Friday, June 3, 2011

If I saw Naipaul in a dark alley

Naipaul is crying- what a pansy-ass!

Over the course of this year, they funneled us a lot of "special opportunities for women writers" kinds of fliers and whatnot. I feel sort of pulled about separating out women writers from writers. Which seems to be in the air all this year and last. From the Franzenfreude era to the truly barf-worthy news yesterday of colossal jackass VS Naipaul, who finds no woman writer in all of literature to equal him

I don't really care if he has a Nobel. He better hope he never runs into me on the street if he wants to keep his teeth. Because, given the chance, I'd knock them down his throat with my tiny, determined, "sentimental," "feminine tosh" fist! My "narrow view of the world" would be so narrow that all I could see was  his face and me, hitting it. 

Okay, rage over. Because, at the end of the day, I can't help but think how actually BORING his comments are. The difference between Naipaul's asshole comments and, say, Franzen's, is that Franzen's comments about men and women are rooted in concern over the lack of male readership in serious fiction. While Naipaul seems so certain no women can match him as writers, women are still who read all the good fiction. While Franzen's comments were interpreted as the same message, actually, they were more the opposite (though I can see how they were received that way:

"So much of reading is sustained in this country, I think, by the fact that women read while men are off golfing or watching football on TV or playing with their flight simulator or whatever. I worry — I'm sorry that it's, uh — I had some hope of actually reaching a male audience and I've heard more than one reader in signing lines now at bookstores say 'If I hadn't heard you, I would have been put off by the fact that it is an Oprah pick. I figure those books are for women. I would never touch it.' Those are male readers speaking. I see this as my book, my creation." (NPR's Fresh Air)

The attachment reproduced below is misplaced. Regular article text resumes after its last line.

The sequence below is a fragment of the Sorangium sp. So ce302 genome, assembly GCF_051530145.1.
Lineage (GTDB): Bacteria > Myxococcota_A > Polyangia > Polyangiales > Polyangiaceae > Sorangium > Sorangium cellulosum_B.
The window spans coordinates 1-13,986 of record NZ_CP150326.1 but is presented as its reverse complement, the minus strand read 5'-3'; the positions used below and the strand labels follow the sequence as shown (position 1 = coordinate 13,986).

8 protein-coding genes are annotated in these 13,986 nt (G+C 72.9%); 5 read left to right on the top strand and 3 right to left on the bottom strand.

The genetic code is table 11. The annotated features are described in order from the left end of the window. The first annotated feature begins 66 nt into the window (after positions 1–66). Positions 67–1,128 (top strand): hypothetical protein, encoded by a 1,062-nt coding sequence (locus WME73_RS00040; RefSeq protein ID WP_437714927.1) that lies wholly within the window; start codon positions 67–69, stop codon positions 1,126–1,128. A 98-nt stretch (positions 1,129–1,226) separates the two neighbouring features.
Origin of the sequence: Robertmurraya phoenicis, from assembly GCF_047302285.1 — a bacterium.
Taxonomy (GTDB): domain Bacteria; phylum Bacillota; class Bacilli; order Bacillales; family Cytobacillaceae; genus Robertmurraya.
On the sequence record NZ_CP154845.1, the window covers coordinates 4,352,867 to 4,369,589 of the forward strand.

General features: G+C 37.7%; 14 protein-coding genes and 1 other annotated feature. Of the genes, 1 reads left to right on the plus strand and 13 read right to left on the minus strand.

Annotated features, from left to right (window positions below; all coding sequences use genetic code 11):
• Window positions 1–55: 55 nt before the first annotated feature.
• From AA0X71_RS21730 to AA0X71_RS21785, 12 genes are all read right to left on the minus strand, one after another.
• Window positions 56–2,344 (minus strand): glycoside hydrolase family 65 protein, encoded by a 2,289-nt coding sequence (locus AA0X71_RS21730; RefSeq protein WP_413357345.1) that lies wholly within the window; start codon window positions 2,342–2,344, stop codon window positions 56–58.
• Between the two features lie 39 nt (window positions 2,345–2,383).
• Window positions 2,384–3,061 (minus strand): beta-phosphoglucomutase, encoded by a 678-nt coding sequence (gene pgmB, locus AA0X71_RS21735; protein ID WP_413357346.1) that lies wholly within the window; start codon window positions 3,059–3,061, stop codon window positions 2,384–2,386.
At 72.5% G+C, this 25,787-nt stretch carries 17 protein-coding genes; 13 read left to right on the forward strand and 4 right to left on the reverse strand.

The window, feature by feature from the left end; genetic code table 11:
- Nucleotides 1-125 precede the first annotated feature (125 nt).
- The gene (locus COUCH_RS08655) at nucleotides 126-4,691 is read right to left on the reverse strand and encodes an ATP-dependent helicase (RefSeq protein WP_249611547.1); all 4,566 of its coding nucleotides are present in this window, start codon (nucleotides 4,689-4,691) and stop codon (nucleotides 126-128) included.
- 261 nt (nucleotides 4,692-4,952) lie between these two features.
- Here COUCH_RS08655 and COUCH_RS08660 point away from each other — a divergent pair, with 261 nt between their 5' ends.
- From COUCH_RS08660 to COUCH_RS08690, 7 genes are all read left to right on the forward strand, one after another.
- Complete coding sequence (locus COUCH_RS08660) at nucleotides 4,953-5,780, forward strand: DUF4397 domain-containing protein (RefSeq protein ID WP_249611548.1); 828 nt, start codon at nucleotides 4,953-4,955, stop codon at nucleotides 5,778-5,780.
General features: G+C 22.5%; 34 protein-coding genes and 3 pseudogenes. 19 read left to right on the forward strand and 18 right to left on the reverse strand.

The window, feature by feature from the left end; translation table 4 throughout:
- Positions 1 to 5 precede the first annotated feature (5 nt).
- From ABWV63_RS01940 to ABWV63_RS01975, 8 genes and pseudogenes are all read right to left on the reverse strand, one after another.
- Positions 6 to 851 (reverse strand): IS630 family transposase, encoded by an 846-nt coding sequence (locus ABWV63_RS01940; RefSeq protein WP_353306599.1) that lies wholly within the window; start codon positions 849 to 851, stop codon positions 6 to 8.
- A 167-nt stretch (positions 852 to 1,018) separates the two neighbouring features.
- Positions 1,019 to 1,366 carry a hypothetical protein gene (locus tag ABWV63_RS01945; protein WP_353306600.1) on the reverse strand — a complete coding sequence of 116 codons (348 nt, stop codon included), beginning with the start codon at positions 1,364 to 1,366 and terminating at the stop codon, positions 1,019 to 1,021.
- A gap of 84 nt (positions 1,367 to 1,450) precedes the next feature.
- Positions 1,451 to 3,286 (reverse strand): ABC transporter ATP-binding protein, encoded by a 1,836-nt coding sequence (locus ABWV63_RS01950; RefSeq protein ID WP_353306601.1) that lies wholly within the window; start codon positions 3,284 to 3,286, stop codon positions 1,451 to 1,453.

And furthermore, why does everything have to be judged in terms of less than, greater than, or equal to? The whole point of different voices and different people is that there is a multitude of things out there most of which are neither greater than or less than. And what qualifiers are we using to judge these things? Critical success, (most critics being men)? That unsentimental litmus test of money?? Because if we're going by that, then I'm sorry, Mr. Naipaul, but JK Rowling is not only not your match, but she is truly, definitely kicking the shit out of you. She's actually knocked your teeth out, in a way that I can only dream about for the moment. 

I think it bears repeating because I still completely agree with Jennifer Weiner and Jane Smiley on the issue:

"It's just interesting to sort of stack them up against a Lorrie Moore or against a Mona Simpson — who write books about families that are seen as excellent books about families," Weiner says. "And then to look at a Jonathan Franzen who writes a book about a family but we are told this is a book about America."
Jane Smiley:

"There's an aspect of fiction that is being written by women that is really smart, really daring, in terms of the subject matter that it takes on — and really popular. And I think it's being overlooked because it's so, so straightforward and because the payoff is emotional rather than intellectual."
On a more positive note, I think one of those emails we got from the English Department about opportunities for women writers is great. Linen Press is an all women small publisher. Good for you, Lynn Mitchell. 

Now, I'm off to write some more sentimental, narrow-minded fiction. And you just try to stop me, Naipaul. I may be small (and a chick!) but as anyone who's ever seen me angry can attest, I'm not someone to cross.

Oh, and, like, Happy Friday! I gotta go get ready for a garden party. 

1 comment:

  1. Glad to hear you have a little of that South Georgia "kick your ass in a second" redneck woman gene. Which you know I think is a good thing! No, a great thing!


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